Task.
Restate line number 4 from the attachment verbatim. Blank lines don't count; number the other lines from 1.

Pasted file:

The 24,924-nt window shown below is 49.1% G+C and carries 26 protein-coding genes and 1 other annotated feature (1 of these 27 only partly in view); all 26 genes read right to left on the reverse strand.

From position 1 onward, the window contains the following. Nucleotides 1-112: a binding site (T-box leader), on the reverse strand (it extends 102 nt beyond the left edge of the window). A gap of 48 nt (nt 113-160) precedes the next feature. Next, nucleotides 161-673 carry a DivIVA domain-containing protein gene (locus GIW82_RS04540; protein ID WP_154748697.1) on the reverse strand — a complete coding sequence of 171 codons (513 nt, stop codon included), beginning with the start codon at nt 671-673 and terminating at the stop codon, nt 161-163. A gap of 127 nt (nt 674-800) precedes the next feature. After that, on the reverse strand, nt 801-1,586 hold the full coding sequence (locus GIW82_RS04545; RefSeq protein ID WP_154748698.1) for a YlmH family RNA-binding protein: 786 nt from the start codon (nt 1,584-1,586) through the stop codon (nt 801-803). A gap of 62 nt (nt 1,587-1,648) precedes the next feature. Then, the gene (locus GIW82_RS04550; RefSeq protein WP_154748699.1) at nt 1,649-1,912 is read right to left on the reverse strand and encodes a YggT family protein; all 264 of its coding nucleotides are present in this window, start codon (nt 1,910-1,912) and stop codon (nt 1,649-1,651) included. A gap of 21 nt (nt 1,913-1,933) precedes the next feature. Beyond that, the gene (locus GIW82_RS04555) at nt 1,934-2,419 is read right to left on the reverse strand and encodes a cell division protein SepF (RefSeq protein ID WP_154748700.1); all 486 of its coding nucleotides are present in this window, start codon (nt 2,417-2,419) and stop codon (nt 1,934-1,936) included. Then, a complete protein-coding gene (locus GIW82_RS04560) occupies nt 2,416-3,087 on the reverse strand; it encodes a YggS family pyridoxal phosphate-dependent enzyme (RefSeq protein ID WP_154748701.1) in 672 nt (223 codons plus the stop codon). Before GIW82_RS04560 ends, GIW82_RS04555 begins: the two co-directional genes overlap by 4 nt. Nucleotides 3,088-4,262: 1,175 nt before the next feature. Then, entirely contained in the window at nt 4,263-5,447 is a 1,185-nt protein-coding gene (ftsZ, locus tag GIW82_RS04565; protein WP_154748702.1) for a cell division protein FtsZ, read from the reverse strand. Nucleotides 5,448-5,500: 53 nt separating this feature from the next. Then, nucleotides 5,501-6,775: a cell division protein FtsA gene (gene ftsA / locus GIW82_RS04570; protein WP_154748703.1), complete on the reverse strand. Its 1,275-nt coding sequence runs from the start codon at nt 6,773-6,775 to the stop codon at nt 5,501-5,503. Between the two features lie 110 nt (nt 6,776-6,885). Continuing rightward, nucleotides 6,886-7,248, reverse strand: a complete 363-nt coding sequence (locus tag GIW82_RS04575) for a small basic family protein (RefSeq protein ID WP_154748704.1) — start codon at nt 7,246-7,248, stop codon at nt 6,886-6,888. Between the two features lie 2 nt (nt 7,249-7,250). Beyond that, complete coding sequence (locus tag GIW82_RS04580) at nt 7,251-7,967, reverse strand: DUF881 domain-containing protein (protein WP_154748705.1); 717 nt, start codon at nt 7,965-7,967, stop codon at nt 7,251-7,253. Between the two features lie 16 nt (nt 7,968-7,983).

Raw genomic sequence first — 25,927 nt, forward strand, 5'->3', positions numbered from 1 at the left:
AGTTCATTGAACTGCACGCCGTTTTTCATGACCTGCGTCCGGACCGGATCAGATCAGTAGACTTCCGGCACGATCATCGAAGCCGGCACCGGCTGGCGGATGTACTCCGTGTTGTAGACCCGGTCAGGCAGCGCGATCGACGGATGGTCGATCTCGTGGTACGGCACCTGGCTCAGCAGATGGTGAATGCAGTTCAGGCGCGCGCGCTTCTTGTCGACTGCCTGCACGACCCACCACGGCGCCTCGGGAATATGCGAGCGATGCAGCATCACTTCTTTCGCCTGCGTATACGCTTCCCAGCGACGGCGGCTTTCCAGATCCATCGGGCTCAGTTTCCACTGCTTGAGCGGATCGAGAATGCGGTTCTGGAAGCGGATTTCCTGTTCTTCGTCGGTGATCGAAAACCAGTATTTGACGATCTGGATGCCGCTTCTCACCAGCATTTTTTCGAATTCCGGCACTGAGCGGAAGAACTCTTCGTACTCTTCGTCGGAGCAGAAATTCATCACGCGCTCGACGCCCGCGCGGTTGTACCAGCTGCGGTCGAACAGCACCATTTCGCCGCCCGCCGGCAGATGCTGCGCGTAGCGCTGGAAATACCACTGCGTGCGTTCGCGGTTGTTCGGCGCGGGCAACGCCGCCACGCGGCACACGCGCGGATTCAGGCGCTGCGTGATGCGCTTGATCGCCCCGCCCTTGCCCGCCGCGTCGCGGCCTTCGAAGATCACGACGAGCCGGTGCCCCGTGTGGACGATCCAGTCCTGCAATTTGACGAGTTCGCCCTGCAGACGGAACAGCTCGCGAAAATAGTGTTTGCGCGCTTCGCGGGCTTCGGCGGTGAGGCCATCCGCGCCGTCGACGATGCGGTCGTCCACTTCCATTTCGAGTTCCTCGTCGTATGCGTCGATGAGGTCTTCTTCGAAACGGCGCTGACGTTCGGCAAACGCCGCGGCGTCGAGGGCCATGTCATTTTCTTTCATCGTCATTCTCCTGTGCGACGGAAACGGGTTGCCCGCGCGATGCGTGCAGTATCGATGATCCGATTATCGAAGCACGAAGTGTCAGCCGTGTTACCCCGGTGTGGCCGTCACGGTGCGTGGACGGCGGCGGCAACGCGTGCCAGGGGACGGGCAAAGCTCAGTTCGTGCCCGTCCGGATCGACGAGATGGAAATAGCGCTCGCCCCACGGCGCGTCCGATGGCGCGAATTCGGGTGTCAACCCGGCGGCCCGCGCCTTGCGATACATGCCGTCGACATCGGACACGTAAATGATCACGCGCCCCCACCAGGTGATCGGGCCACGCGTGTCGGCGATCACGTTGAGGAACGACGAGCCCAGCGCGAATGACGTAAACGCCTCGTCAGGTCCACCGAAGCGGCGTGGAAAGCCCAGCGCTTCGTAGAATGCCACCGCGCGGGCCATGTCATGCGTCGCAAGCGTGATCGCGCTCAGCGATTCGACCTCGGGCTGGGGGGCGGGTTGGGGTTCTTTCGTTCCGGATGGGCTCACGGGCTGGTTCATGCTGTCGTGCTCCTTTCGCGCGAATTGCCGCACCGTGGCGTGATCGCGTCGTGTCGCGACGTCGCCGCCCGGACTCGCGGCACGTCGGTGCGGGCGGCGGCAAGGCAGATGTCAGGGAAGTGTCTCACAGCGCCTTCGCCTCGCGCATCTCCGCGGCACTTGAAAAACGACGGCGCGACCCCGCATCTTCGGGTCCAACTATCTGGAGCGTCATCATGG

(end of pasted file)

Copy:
AGTTCATTGAACTGCACGCCGTTTTTCATGACCTGCGTCCGGACCGGATCAGATCAGTAGACTTCCGGCACGATCATCGAAGCCGGCACCGGCTGGCGGATGTACTCCGTGTTGTAGACCCGGTCAGGCAGCGCGATCGACGGATGGTCGATCTCGTGGTACGGCACCTGGCTCAGCAGATGGTGAATGCAGTTCAGGCGCGCGCGCTTCTTGTCGACTGCCTGCACGACCCACCACGGCGCCTCGGGAATATGCGAGCGATGCAGCATCACTTCTTTCGCCTGCGTATACGCTTCCCAGCGACGGCGGCTTTCCAGATCCATCGGGCTCAGTTTCCACTGCTTGAGCGGATCGAGAATGCGGTTCTGGAAGCGGATTTCCTGTTCTTCGTCGGTGATCGAAAACCAGTATTTGACGATCTGGATGCCGCTTCTCACCAGCATTTTTTCGAATTCCGGCACTGAGCGGAAGAACTCTTCGTACTCTTCGTCGGAGCAGAAATTCATCACGCGCTCGACGCCCGCGCGGTTGTACCAGCTGCGGTCGAACAGCACCATTTCGCCGCCCGCCGGCAGATGCTGCGCGTAGCGCTGGAAATACCACTGCGTGCGTTCGCGGTTGTTCGGCGCGGGCAACGCCGCCACGCGGCACACGCGCGGATTCAGGCGCTGCGTGATGCGCTTGATCGCCCCGCCCTTGCCCGCCGCGTCGCGGCCTTCGAAGATCACGACGAGCCGGTGCCCCGTGTGGACGATCCAGTCCTGCAATTTGACGAGTTCGCCCTGCAGACGGAACAGCTCGCGAAAATAGTGTTTGCGCGCTTCGCGGGCTTCGGCGGTGAGGCCATCCGCGCCGTCGACGATGCGGTCGTCCACTTCCATTTCGAGTTCCTCGTCGTATGCGTCGATGAGGTCTTCTTCGAAACGGCGCTGACGTTCGGCAAACGCCGCGGCGTCGAGGGCCATGTCATTTTCTTTCATCGTCATTCTCCTGTGCGACGGAAACGGGTTGCCCGCGCGATGCGTGCAGTATCGATGATCCGATTATCGAAGCACGAAGTGTCAGCCGTGTTACCCCGGTGTGGCCGTCACGGTGCGTGGACGGCGGCGGCAACGCGTGCCAGGGGACGGGCAAAGCTCAGTTCGTGCCCGTCCGGATCGACGAGATGGAAATAGCGCTCGCCCCACGGCGCGTCCGATGGCGCGAATTCGGGTGTCAACCCGGCGGCCCGCGCCTTGCGATACATGCCGTCGACATCGGACACGTAAATGATCACGCGCCCCCACCAGGTGATCGGGCCACGCGTGTCGGCGATCACGTTGAGGAACGACGAGCCCAGCGCGAATGACGTAAACGCCTCGTCAGGTCCACCGAAGCGGCGTGGAAAGCCCAGCGCTTCGTAGAATGCCACCGCGCGGGCCATGTCATGCGTCGCAAGCGTGATCGCGCTCAGCGATTCGACCTCGGGCTGGGGGGCGGGTTGGGGTTCTTTCGTTCCGGATGGGCTCACGGGCTGGTTCATGCTGTCGTGCTCCTTTCGCGCGAATTGCCGCACCGTGGCGTGATCGCGTCGTGTCGCGACGTCGCCGCCCGGACTCGCGGCACGTCGGTGCGGGCGGCGGCAAGGCAGATGTCAGGGAAGTGTCTCACAGCGCCTTCGCCTCGCGCATCTCCGCGGCACTTGAAAAACGACGGCGCGACCCCGCATCTTCGGGTCCAACTATCTGGAGCGTCATCATGG